By the way, San Mateo wasn't paved at all. At the corner of East Central and San Mateo, there was a little cafe shaped like an Igloo. I think it was called "The Igloo Cafe" but don't hold me to that. Anyway, you turned north there onto a dirt road (more like a rut, really.) Naturally, our street wasn't paved either, although I think the builder was forced to pave it before San Mateo was paved about a year later. All I know is that the dust storms that fall were another rude shock. Sand came in the windows and doors, leaving piles of the stuff to be vacuumed every day. There was a lot of swearing from my mother that first year.

Before too long, we found out about weather stripping, and that slowed the sand somewhat. But while the weather was still warm, the wind and sand trapped us inside with only an electric fan to stir up the hot, dusty air. Fortunately, my dad managed to plant grass and by the next summer, our back and front yards were both planted and the sand problem was mostly under control. Unless, of course, the wind blew in from the area north of us that hadn't yet been developed and planted.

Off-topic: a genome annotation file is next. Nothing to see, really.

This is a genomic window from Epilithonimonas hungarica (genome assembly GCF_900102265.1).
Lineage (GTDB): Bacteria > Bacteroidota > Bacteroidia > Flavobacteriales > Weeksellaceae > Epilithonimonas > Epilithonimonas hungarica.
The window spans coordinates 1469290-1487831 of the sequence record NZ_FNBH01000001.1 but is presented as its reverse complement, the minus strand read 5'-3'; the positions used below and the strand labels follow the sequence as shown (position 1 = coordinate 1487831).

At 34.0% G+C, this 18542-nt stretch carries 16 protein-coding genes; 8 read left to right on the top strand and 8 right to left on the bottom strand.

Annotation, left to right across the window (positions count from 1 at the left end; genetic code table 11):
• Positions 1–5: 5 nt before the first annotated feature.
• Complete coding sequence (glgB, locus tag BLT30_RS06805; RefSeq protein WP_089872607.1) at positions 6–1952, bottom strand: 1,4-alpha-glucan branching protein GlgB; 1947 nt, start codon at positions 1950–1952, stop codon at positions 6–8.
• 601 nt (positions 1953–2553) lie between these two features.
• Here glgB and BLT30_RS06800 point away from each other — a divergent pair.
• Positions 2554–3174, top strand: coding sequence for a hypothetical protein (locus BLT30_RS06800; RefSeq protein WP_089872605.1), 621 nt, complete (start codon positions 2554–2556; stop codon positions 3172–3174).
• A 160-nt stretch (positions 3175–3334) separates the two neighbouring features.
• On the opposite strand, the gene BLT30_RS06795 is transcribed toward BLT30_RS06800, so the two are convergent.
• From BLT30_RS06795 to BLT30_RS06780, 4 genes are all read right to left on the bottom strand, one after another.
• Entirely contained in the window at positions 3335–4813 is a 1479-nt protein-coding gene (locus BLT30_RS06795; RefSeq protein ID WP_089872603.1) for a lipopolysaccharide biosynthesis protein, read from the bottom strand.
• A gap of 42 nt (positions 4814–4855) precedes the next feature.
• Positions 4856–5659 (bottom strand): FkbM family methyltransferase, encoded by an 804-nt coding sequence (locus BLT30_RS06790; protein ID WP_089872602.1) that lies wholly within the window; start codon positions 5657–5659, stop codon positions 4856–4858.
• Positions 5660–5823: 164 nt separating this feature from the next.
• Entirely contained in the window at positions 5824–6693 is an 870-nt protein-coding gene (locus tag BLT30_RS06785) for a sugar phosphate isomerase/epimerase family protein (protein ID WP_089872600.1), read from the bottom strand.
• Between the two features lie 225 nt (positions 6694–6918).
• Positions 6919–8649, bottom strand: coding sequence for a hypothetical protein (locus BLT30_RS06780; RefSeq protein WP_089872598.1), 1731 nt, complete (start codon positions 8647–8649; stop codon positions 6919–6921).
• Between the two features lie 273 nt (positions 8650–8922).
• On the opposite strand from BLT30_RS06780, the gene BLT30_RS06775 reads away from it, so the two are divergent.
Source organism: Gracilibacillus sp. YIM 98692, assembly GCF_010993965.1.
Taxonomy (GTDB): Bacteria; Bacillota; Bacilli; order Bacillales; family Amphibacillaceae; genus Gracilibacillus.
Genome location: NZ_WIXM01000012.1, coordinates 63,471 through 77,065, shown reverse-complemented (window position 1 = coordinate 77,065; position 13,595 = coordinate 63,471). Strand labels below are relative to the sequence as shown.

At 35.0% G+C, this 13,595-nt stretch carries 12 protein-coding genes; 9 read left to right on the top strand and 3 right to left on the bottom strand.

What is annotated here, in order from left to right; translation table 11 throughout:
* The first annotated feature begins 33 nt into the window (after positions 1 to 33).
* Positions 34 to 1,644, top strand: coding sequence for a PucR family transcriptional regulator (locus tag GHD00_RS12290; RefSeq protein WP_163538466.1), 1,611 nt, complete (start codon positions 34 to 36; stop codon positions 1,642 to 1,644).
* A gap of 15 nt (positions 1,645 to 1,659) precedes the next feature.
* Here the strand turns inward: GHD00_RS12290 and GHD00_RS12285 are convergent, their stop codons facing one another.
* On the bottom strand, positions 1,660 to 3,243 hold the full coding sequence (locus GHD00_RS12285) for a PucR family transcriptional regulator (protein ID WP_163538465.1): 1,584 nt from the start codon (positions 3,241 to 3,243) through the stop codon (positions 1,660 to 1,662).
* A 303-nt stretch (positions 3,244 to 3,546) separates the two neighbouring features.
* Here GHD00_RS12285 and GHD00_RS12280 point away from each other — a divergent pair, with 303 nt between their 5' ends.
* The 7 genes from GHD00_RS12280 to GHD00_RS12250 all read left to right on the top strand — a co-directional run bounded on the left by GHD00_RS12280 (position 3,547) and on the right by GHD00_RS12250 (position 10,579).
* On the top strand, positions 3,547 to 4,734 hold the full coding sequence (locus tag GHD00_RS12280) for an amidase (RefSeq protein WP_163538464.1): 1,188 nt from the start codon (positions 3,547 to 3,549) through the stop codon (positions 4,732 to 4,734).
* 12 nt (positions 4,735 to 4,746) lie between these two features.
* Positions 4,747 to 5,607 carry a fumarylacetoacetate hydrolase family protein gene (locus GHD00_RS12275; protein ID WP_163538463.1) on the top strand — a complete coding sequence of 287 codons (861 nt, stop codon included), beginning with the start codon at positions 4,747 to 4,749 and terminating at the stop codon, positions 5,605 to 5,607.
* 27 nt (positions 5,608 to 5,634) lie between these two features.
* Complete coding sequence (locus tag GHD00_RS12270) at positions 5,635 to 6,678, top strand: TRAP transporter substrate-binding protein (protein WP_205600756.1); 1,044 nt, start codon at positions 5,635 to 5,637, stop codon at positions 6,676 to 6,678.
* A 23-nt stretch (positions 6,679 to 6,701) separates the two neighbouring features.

When it came time to start to school, the nearest junior high school was Jefferson. That was (and still is) at the corner of Lomas and Girard (only in those days it was Las Lomas and Girard.) So, my mom would take my dad to work all the way downtown, and then come back and take me to school at Jefferson. Fortunately, in the next year or two, we acquired a school bus that came out to the wilderness to pick up me and the other pioneer school kids.

Stay tuned for Chapter Two!

Views: 10

Tags: the fifties, the old days

Comment by Adelita on December 30, 2007 at 9:08pm
Can't wait to read Chapter Two!
Comment by Mike Herrera on December 30, 2007 at 9:15pm
Those were the days of Piggly Wiggly, Bella Hess and the 66 drive- in. Interstate 25 was still in the planning stages and Rt.66 was Rt.66. Great story, Patricia, and I look forward to Chap.2.
Comment by Paula on December 30, 2007 at 9:46pm
Oh Mom, This is great!!!
i love it... and I too look forward to your second chapter!